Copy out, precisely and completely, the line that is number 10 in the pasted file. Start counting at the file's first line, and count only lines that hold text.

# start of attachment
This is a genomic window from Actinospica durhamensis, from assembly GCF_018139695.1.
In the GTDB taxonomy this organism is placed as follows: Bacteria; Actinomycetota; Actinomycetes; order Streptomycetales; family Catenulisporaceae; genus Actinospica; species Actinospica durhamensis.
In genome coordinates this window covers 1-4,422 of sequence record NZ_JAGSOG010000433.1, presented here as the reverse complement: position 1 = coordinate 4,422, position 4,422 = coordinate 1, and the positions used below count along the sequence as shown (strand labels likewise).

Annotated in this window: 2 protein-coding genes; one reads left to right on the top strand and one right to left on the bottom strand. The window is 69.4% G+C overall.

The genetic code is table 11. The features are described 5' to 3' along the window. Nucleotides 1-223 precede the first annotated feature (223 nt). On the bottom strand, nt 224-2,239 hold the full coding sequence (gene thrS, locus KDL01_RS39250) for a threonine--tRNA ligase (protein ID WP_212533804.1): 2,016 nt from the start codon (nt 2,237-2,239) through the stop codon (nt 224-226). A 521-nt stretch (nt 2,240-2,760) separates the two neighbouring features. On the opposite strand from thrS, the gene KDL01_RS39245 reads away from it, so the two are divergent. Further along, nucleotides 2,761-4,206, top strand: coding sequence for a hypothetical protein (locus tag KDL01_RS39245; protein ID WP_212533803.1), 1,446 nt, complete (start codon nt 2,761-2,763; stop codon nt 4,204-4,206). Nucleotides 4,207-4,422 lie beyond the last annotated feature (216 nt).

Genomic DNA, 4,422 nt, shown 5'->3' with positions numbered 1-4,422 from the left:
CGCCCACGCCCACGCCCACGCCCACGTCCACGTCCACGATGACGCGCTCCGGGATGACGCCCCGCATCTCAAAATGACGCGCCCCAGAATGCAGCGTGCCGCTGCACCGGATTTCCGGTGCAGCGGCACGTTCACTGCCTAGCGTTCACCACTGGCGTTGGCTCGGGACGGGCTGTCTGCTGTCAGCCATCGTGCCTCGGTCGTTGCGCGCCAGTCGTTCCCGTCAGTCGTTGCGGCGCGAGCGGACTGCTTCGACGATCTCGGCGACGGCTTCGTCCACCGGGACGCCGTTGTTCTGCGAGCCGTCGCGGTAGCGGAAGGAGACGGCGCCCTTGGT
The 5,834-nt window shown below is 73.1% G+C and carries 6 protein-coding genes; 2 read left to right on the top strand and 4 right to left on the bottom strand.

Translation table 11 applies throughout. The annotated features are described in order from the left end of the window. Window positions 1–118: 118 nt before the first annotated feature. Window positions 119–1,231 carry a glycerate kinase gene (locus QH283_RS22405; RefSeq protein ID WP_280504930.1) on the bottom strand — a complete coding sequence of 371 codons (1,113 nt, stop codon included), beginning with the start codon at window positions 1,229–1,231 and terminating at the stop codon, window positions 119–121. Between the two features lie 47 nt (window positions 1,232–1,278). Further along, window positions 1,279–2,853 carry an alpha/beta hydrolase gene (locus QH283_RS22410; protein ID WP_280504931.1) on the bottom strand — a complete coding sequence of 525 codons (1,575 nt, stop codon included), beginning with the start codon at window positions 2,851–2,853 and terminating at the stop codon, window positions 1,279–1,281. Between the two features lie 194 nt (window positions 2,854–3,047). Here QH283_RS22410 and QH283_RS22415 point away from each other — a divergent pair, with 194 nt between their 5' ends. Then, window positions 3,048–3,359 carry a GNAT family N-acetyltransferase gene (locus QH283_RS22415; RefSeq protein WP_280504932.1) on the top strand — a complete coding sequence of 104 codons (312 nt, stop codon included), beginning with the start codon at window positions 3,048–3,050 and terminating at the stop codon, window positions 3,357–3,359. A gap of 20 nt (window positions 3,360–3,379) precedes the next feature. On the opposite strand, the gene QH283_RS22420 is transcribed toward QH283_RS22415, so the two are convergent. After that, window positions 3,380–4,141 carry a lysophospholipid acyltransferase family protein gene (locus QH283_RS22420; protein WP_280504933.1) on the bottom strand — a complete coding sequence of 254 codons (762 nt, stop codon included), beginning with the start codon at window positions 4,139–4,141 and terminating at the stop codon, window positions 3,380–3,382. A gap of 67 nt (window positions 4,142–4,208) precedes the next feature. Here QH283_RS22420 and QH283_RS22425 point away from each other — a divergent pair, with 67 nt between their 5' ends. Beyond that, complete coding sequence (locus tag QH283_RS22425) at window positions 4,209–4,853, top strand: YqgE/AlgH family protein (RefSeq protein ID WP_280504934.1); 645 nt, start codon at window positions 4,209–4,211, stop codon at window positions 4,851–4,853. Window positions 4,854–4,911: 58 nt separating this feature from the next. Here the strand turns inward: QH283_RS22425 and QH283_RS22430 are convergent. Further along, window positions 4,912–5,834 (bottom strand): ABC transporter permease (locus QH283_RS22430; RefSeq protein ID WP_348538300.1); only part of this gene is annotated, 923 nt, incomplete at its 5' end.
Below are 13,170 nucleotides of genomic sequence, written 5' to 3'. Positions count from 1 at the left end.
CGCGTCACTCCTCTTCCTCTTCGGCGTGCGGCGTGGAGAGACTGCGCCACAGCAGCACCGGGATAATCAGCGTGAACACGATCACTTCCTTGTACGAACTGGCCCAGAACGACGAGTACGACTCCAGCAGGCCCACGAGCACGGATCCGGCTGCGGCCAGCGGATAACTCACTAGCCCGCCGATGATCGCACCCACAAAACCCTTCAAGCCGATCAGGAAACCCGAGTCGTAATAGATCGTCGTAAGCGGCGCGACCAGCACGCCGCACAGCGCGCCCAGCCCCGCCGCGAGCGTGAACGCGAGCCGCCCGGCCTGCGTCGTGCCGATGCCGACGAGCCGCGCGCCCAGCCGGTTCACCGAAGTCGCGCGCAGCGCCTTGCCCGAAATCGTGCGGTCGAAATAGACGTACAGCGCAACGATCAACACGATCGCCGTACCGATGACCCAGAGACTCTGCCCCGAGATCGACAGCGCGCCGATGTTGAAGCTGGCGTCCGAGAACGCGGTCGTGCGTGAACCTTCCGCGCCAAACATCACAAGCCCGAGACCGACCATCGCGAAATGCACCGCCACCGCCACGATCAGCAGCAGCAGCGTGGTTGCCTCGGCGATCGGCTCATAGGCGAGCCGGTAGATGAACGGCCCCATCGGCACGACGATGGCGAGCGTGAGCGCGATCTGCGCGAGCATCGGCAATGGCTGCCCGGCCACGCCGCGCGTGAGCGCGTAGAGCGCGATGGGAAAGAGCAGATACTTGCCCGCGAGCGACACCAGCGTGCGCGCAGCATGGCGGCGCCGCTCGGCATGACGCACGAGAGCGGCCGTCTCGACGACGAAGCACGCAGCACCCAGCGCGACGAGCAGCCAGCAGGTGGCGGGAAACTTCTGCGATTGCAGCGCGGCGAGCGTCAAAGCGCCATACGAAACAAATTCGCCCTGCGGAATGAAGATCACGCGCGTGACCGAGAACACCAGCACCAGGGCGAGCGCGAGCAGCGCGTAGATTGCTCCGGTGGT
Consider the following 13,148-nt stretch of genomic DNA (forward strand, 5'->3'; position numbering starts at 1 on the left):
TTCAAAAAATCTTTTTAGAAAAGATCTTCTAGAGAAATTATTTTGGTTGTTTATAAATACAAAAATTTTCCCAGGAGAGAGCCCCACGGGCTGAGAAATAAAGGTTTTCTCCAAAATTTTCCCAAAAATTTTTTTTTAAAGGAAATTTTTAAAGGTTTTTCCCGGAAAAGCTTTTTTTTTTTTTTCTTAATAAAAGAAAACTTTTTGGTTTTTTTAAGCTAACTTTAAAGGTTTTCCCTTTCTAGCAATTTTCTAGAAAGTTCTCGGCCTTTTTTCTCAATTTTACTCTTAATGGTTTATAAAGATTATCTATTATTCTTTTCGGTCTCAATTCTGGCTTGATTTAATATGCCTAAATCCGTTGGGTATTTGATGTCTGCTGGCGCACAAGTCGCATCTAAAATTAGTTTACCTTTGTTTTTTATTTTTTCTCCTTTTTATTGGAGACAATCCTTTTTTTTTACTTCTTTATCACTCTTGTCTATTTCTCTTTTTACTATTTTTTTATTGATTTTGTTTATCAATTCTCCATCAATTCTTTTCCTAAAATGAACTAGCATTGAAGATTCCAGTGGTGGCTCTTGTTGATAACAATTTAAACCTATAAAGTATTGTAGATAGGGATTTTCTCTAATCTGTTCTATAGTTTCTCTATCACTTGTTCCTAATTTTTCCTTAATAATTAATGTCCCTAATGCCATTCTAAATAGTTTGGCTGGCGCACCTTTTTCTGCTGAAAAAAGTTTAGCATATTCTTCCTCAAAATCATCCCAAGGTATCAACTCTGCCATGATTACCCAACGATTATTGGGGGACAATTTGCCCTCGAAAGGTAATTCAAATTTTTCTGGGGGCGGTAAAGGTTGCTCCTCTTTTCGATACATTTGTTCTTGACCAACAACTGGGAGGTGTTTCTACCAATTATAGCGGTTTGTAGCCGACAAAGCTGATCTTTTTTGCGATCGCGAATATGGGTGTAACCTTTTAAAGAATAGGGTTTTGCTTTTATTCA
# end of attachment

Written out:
Below are 13,170 nucleotides of genomic sequence, written 5' to 3'. Positions count from 1 at the left end.